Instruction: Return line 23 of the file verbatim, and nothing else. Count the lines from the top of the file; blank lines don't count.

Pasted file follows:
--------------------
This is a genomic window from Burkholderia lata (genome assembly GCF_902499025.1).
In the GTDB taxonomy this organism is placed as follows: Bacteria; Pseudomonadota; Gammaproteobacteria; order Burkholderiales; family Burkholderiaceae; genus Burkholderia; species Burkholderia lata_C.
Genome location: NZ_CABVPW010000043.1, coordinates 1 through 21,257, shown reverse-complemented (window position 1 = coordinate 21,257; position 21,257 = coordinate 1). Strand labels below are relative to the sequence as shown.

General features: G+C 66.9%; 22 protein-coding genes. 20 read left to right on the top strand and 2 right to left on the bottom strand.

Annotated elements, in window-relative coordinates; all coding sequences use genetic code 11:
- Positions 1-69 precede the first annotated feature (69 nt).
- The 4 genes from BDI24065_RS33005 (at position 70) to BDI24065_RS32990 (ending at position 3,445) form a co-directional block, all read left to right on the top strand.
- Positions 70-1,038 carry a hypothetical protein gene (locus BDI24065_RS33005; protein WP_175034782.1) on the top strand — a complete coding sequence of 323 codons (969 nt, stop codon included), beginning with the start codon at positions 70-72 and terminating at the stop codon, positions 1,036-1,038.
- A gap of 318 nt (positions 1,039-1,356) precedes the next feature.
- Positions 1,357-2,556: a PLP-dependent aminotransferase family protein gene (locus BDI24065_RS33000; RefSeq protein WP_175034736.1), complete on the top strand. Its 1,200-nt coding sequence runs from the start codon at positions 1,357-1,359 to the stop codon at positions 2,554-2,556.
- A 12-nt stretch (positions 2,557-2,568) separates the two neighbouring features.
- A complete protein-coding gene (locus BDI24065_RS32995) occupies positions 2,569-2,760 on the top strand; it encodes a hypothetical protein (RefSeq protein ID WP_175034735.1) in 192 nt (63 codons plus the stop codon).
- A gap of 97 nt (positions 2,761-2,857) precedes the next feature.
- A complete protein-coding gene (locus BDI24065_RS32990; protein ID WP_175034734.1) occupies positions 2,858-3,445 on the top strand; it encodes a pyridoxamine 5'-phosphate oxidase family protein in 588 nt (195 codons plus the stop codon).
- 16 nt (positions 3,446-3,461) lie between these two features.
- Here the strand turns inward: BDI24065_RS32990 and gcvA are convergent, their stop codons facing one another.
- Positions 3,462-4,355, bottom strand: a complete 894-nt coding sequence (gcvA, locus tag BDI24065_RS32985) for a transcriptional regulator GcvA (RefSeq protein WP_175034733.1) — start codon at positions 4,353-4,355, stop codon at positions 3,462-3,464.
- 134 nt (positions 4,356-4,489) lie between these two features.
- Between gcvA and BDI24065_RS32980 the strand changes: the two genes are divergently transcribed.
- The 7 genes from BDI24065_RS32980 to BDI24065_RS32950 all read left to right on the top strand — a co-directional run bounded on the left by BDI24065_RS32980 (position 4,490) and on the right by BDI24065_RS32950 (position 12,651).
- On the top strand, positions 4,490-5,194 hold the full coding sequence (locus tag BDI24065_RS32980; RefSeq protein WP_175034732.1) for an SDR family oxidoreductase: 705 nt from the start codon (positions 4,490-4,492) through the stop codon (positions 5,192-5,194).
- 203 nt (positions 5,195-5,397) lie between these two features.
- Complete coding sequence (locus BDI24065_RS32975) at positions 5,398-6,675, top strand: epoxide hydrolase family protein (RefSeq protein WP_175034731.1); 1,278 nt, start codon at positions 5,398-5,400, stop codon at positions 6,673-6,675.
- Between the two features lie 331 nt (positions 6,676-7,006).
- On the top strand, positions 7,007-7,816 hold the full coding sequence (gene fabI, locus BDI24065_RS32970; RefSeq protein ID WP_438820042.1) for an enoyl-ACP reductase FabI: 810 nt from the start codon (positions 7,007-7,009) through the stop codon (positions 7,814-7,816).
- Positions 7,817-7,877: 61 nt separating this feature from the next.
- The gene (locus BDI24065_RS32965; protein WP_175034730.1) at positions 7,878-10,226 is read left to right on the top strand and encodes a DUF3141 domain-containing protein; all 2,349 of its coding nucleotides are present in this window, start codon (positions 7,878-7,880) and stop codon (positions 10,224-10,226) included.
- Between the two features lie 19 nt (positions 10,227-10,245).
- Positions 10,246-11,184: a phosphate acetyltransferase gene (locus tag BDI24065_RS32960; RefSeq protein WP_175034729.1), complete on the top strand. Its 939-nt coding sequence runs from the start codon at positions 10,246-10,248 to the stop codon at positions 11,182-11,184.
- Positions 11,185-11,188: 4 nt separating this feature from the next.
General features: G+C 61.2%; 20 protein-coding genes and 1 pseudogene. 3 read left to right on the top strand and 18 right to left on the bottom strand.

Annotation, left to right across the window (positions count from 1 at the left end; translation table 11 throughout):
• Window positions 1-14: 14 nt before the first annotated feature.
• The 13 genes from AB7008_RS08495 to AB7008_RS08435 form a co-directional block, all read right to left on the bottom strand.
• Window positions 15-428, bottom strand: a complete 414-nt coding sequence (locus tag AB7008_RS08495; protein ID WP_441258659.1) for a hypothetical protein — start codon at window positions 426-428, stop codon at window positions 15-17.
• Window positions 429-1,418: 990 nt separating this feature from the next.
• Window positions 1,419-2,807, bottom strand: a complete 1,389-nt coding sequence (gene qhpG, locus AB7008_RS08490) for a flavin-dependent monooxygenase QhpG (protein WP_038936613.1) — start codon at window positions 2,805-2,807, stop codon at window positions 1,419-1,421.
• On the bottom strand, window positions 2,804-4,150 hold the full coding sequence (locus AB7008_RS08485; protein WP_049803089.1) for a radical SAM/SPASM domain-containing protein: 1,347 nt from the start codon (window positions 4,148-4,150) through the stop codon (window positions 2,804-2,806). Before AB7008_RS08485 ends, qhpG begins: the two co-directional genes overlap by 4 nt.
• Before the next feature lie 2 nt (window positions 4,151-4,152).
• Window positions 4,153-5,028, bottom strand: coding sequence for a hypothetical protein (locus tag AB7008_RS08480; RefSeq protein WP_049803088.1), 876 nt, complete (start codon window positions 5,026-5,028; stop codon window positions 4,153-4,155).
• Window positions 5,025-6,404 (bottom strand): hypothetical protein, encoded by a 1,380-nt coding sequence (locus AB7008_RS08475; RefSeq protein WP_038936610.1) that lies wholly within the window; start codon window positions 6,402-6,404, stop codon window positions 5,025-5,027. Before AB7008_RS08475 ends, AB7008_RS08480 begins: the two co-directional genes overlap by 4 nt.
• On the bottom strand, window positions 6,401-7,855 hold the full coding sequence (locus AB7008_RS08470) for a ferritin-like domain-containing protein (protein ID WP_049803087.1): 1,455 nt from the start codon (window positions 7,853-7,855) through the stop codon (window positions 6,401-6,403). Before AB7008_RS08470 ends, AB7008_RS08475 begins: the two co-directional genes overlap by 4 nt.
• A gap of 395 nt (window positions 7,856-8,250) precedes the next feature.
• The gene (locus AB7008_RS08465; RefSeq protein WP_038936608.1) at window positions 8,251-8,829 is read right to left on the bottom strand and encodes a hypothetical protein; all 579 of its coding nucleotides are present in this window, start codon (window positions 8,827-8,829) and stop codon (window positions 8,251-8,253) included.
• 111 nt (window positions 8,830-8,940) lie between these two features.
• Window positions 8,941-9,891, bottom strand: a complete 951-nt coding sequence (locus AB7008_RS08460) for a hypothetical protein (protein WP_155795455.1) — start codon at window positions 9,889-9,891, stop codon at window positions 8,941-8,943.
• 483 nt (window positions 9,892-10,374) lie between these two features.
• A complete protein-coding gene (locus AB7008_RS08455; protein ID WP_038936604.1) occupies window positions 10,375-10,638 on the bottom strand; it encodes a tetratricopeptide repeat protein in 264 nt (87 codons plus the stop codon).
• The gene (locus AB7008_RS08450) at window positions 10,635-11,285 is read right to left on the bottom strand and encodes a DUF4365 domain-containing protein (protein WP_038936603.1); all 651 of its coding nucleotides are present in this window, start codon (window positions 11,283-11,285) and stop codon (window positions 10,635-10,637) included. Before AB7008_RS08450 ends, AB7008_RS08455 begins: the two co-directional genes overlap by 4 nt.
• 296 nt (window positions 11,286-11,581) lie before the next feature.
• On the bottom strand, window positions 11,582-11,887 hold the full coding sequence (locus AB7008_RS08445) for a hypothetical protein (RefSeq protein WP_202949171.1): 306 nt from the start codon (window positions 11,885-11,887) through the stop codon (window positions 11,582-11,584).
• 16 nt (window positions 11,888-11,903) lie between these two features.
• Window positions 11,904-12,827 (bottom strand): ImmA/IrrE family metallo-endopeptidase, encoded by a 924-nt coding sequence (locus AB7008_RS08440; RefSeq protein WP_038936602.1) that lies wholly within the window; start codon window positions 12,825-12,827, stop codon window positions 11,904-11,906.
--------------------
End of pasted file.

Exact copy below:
- Complete coding sequence (locus BDI24065_RS32975) at positions 5,398-6,675, top strand: epoxide hydrolase family protein (RefSeq protein WP_175034731.1); 1,278 nt, start codon at positions 5,398-5,400, stop codon at positions 6,673-6,675.